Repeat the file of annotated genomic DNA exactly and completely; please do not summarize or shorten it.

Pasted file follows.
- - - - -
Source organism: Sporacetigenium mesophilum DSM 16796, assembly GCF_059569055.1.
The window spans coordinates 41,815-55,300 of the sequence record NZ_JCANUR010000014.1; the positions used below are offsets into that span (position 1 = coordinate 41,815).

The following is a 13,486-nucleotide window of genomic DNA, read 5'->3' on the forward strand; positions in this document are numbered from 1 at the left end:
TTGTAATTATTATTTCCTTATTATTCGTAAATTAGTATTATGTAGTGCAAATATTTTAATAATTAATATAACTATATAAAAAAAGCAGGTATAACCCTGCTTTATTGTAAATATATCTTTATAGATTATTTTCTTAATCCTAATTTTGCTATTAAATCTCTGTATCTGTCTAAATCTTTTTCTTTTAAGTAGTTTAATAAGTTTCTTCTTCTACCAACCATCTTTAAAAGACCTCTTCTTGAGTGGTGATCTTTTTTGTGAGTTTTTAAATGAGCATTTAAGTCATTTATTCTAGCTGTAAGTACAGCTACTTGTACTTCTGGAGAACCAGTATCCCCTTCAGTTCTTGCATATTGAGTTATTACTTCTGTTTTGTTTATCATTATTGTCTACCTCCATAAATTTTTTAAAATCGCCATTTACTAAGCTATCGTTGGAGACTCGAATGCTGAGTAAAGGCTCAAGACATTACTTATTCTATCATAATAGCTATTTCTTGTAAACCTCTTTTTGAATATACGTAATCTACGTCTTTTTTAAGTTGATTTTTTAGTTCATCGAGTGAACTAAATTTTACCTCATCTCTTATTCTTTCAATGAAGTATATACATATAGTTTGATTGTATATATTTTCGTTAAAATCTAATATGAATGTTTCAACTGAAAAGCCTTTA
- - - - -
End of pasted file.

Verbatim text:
Source organism: Sporacetigenium mesophilum DSM 16796, assembly GCF_059569055.1.
The window spans coordinates 41,815-55,300 of the sequence record NZ_JCANUR010000014.1; the positions used below are offsets into that span (position 1 = coordinate 41,815).

The following is a 13,486-nucleotide window of genomic DNA, read 5'->3' on the forward strand; positions in this document are numbered from 1 at the left end:
TTGTAATTATTATTTCCTTATTATTCGTAAATTAGTATTATGTAGTGCAAATATTTTAATAATTAATATAACTATATAAAAAAAGCAGGTATAACCCTGCTTTATTGTAAATATATCTTTATAGATTATTTTCTTAATCCTAATTTTGCTATTAAATCTCTGTATCTGTCTAAATCTTTTTCTTTTAAGTAGTTTAATAAGTTTCTTCTTCTACCAACCATCTTTAAAAGACCTCTTCTTGAGTGGTGATCTTTTTTGTGAGTTTTTAAATGAGCATTTAAGTCATTTATTCTAGCTGTAAGTACAGCTACTTGTACTTCTGGAGAACCAGTATCCCCTTCAGTTCTTGCATATTGAGTTATTACTTCTGTTTTGTTTATCATTATTGTCTACCTCCATAAATTTTTTAAAATCGCCATTTACTAAGCTATCGTTGGAGACTCGAATGCTGAGTAAAGGCTCAAGACATTACTTATTCTATCATAATAGCTATTTCTTGTAAACCTCTTTTTGAATATACGTAATCTACGTCTTTTTTAAGTTGATTTTTTAGTTCATCGAGTGAACTAAATTTTACCTCATCTCTTATTCTTTCAATGAAGTATATACATATAGTTTGATTGTATATATTTTCGTTAAAATCTAATATGAATGTTTCAACTGAAAAGCCTTTA